IBM announced the acquisition of Internet Security Systems, Inc. (ISS) earlier this morning.
ISS provides security solutions to thousands of companies and governments around the globe, helping to proactively protect against Internet threats across networks, desktops and servers.
With increased concerns regarding data and identity theft, regulatory compliance, and cyber security challenges, addressing IT security has become one of the most complex challenges companies face, regardless of size, location or industry.
The acquisition of ISS will augment IBM's position in the rapidly growing area of Managed Security Services, combining ISS' complementary automated security platform, services, software and expert consultants with IBM's broad security portfolio, innovative research and global reach.
"Companies recognize that rapidly evolving security threats and complex regulatory requirements have turned security into a mission-critical priority," said Val Rahmani, General Manager, Infrastructure Management Services, IBM Global Services, said of the announcement. "ISS is a strategic and valuable addition to IBM's portfolio of technology and services. This acquisition will help IBM to provide companies with access to trained experts and leading-edge processes and technology to evaluate and protect against threats and enforce security policies."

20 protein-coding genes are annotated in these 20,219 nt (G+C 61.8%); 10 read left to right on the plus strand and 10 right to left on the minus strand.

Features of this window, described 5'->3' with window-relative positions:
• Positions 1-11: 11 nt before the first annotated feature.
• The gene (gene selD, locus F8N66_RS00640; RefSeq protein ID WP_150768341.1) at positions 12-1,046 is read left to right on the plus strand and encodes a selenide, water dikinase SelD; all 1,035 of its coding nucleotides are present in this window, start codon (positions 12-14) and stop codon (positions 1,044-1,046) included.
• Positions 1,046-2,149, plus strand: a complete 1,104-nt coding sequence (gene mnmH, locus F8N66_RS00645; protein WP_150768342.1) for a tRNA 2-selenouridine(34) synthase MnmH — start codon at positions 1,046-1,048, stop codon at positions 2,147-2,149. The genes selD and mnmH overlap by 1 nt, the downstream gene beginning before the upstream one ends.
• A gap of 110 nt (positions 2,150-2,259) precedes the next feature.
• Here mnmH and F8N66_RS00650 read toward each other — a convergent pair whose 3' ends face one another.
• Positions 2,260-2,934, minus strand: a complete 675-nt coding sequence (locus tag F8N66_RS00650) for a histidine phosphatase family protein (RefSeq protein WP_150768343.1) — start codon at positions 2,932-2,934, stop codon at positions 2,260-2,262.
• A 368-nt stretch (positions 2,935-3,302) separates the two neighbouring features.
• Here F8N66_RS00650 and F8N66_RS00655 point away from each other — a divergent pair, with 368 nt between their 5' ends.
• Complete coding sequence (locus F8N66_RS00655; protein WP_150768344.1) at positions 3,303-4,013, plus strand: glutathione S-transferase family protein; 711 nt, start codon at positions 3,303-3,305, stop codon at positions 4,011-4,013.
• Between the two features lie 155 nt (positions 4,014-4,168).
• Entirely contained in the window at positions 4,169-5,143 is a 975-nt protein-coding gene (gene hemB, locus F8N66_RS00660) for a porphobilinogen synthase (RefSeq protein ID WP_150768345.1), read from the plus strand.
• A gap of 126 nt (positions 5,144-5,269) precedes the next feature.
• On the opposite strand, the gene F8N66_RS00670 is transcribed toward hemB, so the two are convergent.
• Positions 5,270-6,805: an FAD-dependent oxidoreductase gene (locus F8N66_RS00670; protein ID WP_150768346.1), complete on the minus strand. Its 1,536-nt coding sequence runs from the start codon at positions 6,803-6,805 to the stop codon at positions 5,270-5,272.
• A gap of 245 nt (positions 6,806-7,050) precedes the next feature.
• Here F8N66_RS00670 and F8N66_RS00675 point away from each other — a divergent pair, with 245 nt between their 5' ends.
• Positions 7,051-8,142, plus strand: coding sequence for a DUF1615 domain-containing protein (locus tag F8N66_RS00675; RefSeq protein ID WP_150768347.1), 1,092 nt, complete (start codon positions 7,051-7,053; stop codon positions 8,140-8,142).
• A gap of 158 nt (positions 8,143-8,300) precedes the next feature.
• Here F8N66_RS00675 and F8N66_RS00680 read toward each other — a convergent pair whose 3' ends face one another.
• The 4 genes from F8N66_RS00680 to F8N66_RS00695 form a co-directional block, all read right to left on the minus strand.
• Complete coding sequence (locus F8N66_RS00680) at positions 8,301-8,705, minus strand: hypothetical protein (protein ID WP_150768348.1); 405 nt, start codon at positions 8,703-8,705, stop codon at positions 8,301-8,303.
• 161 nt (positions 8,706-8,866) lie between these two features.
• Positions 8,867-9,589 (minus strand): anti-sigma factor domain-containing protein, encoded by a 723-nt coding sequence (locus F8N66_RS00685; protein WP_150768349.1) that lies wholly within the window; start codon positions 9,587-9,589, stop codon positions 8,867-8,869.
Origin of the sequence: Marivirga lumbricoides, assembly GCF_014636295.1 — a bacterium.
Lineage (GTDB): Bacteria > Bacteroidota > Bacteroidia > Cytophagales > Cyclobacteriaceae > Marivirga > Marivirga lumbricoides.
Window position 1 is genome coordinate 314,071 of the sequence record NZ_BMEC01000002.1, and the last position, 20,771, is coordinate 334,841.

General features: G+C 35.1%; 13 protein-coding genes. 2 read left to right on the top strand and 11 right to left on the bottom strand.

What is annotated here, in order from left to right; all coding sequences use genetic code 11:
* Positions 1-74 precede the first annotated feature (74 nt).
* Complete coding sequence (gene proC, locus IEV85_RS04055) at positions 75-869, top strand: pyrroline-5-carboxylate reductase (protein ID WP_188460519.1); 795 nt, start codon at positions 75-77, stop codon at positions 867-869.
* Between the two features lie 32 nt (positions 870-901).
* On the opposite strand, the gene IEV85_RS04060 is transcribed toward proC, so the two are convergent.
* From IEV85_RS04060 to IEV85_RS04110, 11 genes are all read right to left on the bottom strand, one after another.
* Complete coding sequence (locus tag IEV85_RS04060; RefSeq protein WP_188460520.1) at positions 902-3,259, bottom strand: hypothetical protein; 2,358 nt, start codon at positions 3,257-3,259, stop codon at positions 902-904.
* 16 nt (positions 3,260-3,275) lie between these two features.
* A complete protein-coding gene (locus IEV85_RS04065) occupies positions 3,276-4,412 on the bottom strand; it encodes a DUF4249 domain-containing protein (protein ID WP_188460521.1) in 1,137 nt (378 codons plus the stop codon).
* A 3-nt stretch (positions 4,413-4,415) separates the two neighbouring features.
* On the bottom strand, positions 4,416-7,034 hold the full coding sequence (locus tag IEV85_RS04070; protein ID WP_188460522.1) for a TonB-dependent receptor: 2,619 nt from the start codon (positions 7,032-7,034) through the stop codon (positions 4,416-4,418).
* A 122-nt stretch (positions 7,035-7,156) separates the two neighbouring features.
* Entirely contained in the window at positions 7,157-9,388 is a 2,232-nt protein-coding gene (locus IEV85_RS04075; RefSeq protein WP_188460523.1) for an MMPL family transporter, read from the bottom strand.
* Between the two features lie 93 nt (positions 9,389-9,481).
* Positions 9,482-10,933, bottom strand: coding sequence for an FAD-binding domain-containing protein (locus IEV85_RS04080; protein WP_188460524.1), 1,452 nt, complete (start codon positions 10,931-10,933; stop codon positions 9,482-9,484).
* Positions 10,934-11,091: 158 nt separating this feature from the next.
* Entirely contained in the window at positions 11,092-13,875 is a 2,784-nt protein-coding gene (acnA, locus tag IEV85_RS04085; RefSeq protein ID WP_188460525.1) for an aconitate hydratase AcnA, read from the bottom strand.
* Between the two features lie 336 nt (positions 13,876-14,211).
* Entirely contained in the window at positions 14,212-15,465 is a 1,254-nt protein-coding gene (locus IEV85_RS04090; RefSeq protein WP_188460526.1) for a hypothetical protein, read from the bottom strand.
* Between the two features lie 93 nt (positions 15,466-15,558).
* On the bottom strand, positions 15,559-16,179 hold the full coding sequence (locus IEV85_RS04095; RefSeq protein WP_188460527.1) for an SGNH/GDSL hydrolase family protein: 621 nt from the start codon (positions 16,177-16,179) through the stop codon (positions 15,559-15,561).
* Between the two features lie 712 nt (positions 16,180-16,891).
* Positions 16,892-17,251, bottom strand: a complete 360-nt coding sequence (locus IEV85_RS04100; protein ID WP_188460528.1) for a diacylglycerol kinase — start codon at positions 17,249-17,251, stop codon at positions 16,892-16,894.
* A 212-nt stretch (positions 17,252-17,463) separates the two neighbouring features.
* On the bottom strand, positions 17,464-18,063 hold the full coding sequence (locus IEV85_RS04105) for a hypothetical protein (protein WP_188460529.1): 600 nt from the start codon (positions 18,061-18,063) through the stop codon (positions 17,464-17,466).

ISS has more than 11,000 customers worldwide including 17 of the world's largest banks, 15 of the largest governments, 11 of the top public insurance companies and 13 of the world's top IT organizations. ISS also brings to IBM a network of business partners skilled in selling the ISS product line and an expanded product set to the IBM Business Partner channel.
You can read more about the deal here.
Meanwhile, if you feel like reminiscing about the early salad days of the Web, long before pervasive cyber attacks, SPAM, and worms, check out our developerWorks' podcast featuring World Wide Web consortium director Tim Berners-Lee.
In a wide-ranging interview, Berners-Lee talks about his early history with the Web, opportunities and challenges at present, and his current project: the semantic Web.